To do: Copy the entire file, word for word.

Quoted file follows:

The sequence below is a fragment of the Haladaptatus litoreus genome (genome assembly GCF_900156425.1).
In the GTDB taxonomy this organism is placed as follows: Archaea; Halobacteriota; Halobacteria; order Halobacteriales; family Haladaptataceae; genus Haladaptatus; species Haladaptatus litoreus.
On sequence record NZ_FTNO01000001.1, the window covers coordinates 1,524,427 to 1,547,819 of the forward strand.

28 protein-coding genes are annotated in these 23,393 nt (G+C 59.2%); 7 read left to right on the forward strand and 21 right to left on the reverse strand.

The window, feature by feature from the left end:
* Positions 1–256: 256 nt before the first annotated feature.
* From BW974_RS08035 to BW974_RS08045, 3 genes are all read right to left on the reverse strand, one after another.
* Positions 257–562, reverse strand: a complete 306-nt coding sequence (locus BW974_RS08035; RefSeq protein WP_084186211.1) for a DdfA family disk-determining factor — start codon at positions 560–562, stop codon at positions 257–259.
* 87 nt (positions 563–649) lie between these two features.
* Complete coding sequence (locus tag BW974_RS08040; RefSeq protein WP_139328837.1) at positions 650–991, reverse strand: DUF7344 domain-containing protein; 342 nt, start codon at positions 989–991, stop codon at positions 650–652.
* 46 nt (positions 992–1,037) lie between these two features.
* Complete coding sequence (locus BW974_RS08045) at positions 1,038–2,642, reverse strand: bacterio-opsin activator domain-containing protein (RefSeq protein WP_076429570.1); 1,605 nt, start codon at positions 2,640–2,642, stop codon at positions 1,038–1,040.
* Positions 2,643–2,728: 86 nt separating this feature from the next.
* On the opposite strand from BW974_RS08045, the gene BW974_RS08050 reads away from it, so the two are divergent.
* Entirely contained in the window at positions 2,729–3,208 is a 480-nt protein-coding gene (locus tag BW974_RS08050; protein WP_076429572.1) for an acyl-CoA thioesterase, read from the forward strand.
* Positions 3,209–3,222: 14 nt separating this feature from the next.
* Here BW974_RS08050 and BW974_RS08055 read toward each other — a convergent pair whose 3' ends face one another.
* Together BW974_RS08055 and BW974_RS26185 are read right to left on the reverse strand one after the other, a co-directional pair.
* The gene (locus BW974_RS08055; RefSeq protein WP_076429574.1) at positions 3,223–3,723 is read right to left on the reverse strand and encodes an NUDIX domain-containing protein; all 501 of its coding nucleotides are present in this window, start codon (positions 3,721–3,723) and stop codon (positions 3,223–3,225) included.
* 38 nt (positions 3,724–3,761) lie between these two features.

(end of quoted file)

The sequence below is a fragment of the Haladaptatus litoreus genome (genome assembly GCF_900156425.1).
In the GTDB taxonomy this organism is placed as follows: Archaea; Halobacteriota; Halobacteria; order Halobacteriales; family Haladaptataceae; genus Haladaptatus; species Haladaptatus litoreus.
On sequence record NZ_FTNO01000001.1, the window covers coordinates 1,524,427 to 1,547,819 of the forward strand.

28 protein-coding genes are annotated in these 23,393 nt (G+C 59.2%); 7 read left to right on the forward strand and 21 right to left on the reverse strand.

The window, feature by feature from the left end:
* Positions 1–256: 256 nt before the first annotated feature.
* From BW974_RS08035 to BW974_RS08045, 3 genes are all read right to left on the reverse strand, one after another.
* Positions 257–562, reverse strand: a complete 306-nt coding sequence (locus BW974_RS08035; RefSeq protein WP_084186211.1) for a DdfA family disk-determining factor — start codon at positions 560–562, stop codon at positions 257–259.
* 87 nt (positions 563–649) lie between these two features.
* Complete coding sequence (locus tag BW974_RS08040; RefSeq protein WP_139328837.1) at positions 650–991, reverse strand: DUF7344 domain-containing protein; 342 nt, start codon at positions 989–991, stop codon at positions 650–652.
* 46 nt (positions 992–1,037) lie between these two features.
* Complete coding sequence (locus BW974_RS08045) at positions 1,038–2,642, reverse strand: bacterio-opsin activator domain-containing protein (RefSeq protein WP_076429570.1); 1,605 nt, start codon at positions 2,640–2,642, stop codon at positions 1,038–1,040.
* Positions 2,643–2,728: 86 nt separating this feature from the next.
* On the opposite strand from BW974_RS08045, the gene BW974_RS08050 reads away from it, so the two are divergent.
* Entirely contained in the window at positions 2,729–3,208 is a 480-nt protein-coding gene (locus tag BW974_RS08050; protein WP_076429572.1) for an acyl-CoA thioesterase, read from the forward strand.
* Positions 3,209–3,222: 14 nt separating this feature from the next.
* Here BW974_RS08050 and BW974_RS08055 read toward each other — a convergent pair whose 3' ends face one another.
* Together BW974_RS08055 and BW974_RS26185 are read right to left on the reverse strand one after the other, a co-directional pair.
* The gene (locus BW974_RS08055; RefSeq protein WP_076429574.1) at positions 3,223–3,723 is read right to left on the reverse strand and encodes an NUDIX domain-containing protein; all 501 of its coding nucleotides are present in this window, start codon (positions 3,721–3,723) and stop codon (positions 3,223–3,225) included.
* 38 nt (positions 3,724–3,761) lie between these two features.